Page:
- regulate land use on much of the private property where species at risk occur.
- are responsible for relatively small areas, similar in size to the areas of distribution of many listed species.
- own many important habitats. For example, the entire Canadian populations of Kellogg's rush and poor pocket moss are located in municipal parks.
Local government roles will vary regionally
- Species at risk are concentrated in the most densely populated areas of the province: the Okanagan/Similkameen Valleys, the Fraser
Valley, and southern Vancouver Island. Species at risk planning will need to be closely integrated into planning and operations in these areas.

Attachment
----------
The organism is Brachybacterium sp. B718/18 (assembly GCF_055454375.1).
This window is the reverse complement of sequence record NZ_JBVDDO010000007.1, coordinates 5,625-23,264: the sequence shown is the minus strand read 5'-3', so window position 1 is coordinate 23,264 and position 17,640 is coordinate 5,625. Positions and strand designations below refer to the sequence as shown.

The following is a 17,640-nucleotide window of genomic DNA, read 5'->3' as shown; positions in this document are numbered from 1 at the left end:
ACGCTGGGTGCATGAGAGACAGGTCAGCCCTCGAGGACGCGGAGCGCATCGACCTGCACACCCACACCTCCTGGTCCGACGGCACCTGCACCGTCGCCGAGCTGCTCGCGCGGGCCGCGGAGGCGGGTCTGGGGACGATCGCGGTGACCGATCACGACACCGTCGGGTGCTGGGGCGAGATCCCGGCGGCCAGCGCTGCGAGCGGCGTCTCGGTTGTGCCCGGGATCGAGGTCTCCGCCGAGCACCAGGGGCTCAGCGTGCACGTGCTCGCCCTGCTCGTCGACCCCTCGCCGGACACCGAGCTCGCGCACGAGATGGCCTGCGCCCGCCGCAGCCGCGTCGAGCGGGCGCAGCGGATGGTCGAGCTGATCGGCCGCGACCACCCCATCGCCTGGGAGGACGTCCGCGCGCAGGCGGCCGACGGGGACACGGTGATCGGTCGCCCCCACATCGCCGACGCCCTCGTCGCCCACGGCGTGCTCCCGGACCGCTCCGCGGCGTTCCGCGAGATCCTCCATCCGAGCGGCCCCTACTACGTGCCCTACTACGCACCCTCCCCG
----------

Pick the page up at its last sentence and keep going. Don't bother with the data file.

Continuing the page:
- Northern regions have relatively few species at risk, and their operations and planning are likely to be less affected.
Species at risk stewardship also leads to:
- improved ecosystem services such as water and air purification, temperature buffering, drainage and recreation opportunities.
- additional sources of funding from senior governments for parkland acquisition, and innovative capital works projects and maintenance activities.
- healthier populations of economically or socially important species such as salmon.
Local government jurisdiction: